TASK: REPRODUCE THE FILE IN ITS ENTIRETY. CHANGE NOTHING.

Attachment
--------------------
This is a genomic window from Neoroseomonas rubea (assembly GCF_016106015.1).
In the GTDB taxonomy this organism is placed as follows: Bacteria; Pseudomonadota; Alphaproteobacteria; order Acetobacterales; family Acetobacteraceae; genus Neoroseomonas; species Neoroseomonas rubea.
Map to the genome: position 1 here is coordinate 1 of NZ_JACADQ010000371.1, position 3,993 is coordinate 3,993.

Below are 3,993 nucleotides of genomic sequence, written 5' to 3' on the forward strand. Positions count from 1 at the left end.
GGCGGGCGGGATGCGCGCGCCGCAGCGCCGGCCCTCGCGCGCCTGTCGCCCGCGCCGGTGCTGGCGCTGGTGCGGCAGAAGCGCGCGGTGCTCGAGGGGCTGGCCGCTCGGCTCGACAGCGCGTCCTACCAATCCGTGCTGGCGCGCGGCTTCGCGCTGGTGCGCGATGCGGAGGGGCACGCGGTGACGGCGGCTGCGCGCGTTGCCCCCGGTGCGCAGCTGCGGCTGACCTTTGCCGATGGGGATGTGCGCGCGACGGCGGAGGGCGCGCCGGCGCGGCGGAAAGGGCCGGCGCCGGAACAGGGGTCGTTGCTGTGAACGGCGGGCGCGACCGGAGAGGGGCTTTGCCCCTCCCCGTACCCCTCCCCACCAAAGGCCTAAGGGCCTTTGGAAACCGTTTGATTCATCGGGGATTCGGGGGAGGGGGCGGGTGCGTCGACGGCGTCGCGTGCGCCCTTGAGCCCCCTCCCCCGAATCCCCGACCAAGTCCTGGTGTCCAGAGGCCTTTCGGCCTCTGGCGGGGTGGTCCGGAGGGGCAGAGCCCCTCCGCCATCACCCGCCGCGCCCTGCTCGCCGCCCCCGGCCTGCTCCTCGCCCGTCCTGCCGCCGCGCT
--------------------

This is a genomic window from Neoroseomonas rubea (assembly GCF_016106015.1).
In the GTDB taxonomy this organism is placed as follows: Bacteria; Pseudomonadota; Alphaproteobacteria; order Acetobacterales; family Acetobacteraceae; genus Neoroseomonas; species Neoroseomonas rubea.
Map to the genome: position 1 here is coordinate 1 of NZ_JACADQ010000371.1, position 3,993 is coordinate 3,993.

Below are 3,993 nucleotides of genomic sequence, written 5' to 3' on the forward strand. Positions count from 1 at the left end.
GGCGGGCGGGATGCGCGCGCCGCAGCGCCGGCCCTCGCGCGCCTGTCGCCCGCGCCGGTGCTGGCGCTGGTGCGGCAGAAGCGCGCGGTGCTCGAGGGGCTGGCCGCTCGGCTCGACAGCGCGTCCTACCAATCCGTGCTGGCGCGCGGCTTCGCGCTGGTGCGCGATGCGGAGGGGCACGCGGTGACGGCGGCTGCGCGCGTTGCCCCCGGTGCGCAGCTGCGGCTGACCTTTGCCGATGGGGATGTGCGCGCGACGGCGGAGGGCGCGCCGGCGCGGCGGAAAGGGCCGGCGCCGGAACAGGGGTCGTTGCTGTGAACGGCGGGCGCGACCGGAGAGGGGCTTTGCCCCTCCCCGTACCCCTCCCCACCAAAGGCCTAAGGGCCTTTGGAAACCGTTTGATTCATCGGGGATTCGGGGGAGGGGGCGGGTGCGTCGACGGCGTCGCGTGCGCCCTTGAGCCCCCTCCCCCGAATCCCCGACCAAGTCCTGGTGTCCAGAGGCCTTTCGGCCTCTGGCGGGGTGGTCCGGAGGGGCAGAGCCCCTCCGCCATCACCCGCCGCGCCCTGCTCGCCGCCCCCGGCCTGCTCCTCGCCCGTCCTGCCGCCGCGCT